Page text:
In the last month, I have found myself pair programming with three different people. All three times involved working on the LMFDB. I rarely pair program outside a mentor-mentee or instructor-student situation.1
This is fun. It’s fun seeing other people’s workflows. (In these cases, it happened to be that the other person was usually the one at the keyboard and typing, and I was backseat driving). I live in the terminal, subscribe to the Unix-is-my-IDE general philosophy: vim is my text editor; a mixture of makefiles, linters, and fifos with tmux perform automated building, testing, and linting; git for source control; and a medium-sized but consistently growing set of homegrown bash/python/c tools and scripts make it fun and work how I want.
I’m distinctly interested in seeing tools other people have made for their own workflows. Those scripts that aren’t polished, but get the work done. There is a whole world of git-hooks and aliases that amaze me.
But my recent encounters with pair programming exposed me to a totally different and unexpected experience: two of my programming partners were color blind.2
At first, I didn’t think much of it. I had thought that you might set some colorblind-friendly colorschemes, and otherwise configure your way around it. But as is so often the case with accessibility problems, I underestimated both the number of challenges and the difficulty in solving them (lousy but true aside: most companies almost completely ignore problems with accessibility).
I first noticed differences while trying to fix bugs and review bugfixes in the LMFDB. We use Travis CI for automated testing, and we were examining a build that had failed. We brought up the Travic CI interface and scroll through the log. I immediately point out the failure, since I see something like this.3
How do you know something failed? asks John, my partner for the day. Oh, it’s because the output is colored, isn’t it? I didn’t know. With the help of the color-blindness.com color-blindness simulator, I now see that John saw something like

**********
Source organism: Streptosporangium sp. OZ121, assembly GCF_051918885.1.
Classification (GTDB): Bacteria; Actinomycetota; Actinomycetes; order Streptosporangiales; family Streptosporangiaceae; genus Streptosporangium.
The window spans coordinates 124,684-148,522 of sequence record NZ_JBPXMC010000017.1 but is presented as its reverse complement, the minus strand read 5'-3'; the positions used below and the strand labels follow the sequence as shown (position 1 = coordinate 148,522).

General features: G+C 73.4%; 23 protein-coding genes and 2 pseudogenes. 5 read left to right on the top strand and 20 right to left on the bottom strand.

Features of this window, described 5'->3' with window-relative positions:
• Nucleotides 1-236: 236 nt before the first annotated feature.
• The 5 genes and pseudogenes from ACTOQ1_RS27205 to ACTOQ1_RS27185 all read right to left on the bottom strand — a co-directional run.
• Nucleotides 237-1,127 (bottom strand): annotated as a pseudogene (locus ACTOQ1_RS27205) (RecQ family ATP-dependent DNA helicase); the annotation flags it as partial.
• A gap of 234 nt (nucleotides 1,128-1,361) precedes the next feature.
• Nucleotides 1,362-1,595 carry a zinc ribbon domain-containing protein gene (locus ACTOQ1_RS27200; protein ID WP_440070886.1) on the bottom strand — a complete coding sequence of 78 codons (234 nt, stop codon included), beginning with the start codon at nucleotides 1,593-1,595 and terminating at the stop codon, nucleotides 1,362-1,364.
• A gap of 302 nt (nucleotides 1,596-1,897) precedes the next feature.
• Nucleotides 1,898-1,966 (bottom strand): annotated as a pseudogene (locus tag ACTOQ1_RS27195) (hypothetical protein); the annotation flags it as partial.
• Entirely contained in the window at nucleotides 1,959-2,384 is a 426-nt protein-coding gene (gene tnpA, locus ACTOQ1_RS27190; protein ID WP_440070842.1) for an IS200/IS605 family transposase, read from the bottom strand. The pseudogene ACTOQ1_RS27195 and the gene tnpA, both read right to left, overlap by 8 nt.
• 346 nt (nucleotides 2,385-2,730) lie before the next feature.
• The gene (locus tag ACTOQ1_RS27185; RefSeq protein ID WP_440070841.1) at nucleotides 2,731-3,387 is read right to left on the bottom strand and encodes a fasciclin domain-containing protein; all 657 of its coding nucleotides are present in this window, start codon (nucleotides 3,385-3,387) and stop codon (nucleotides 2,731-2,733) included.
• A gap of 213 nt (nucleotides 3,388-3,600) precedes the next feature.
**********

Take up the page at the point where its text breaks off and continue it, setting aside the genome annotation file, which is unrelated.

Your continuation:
With red-green colorblindness, there is essentially no difference in the shades of PASSED and FAILED. That’s sort of annoying.
We’d make a few changes, and then rerun some tests. Now we were running tests in a terminal, and the testlogs are scolling by. We’re chatting about emacs wizardy (or c++ magic, or compiler differences between gcc and clang, or something), and I point out that we can stop the tests since three tests have already failed.
He stared at me a bit dumbfoundedly. It was like I had superpowers. I could recognize failures without paying almost any attention, since flashes of red stand out.
But if you don’t recognize differences in color, how would you even know that the terminal outputs different colors for PASSED and FAILED? (We use pytest, which does). A quick look for different colorschemes led to frustration, as there are different sorts of colorblindness and no single solution that will work for everyone (and changing colorschemes is sort of annoying anyway).4
I should say that the Travis team has made some accessibility improvements for colorblind users in the past. The build-passing and build-failing icons used to be little circles that were red or green, as shown here.
That means the build status was effectively invisible to colorblind users. After an issue was raised and discussed, they moved to the current green-checkmark-circle for passing and red-exed-circle for failing, which is a big improvement.
The colorscheme used for Travic CI’s online logs is based on the nord color palette, and there is no colorscheme-switching option. It’s a beautiful and well-researched theme for me, but not for everybody.
The colors on the page are controllable by CSS, but not in a uniform way that works on many sites. (Or at least, not to my knowledge. I would be interested if someone else knew more about this and knew a generic approach. The people I was pair-programming with didn’t have a good solution to this problem).
Should you really need to write your own solution to every colorblind accessibility problem?
In the next post, I’ll give a (lousy but functional) bookmarklet that injects CSS into the page to see Travis CI FAILs immediately.
- and to be fair, one of these was mostly me showing someone how to contribute to the LMFDB.
- It was a different set of failures somewhere mid-test. I just took the most recent failing build as examples.
- This leads to small but significant differences. Our test suite takes approximately 15 minutes to run in full, and a nontrivial amount of time to run in part. Early error recognition can save minutes each time, and minutes add up.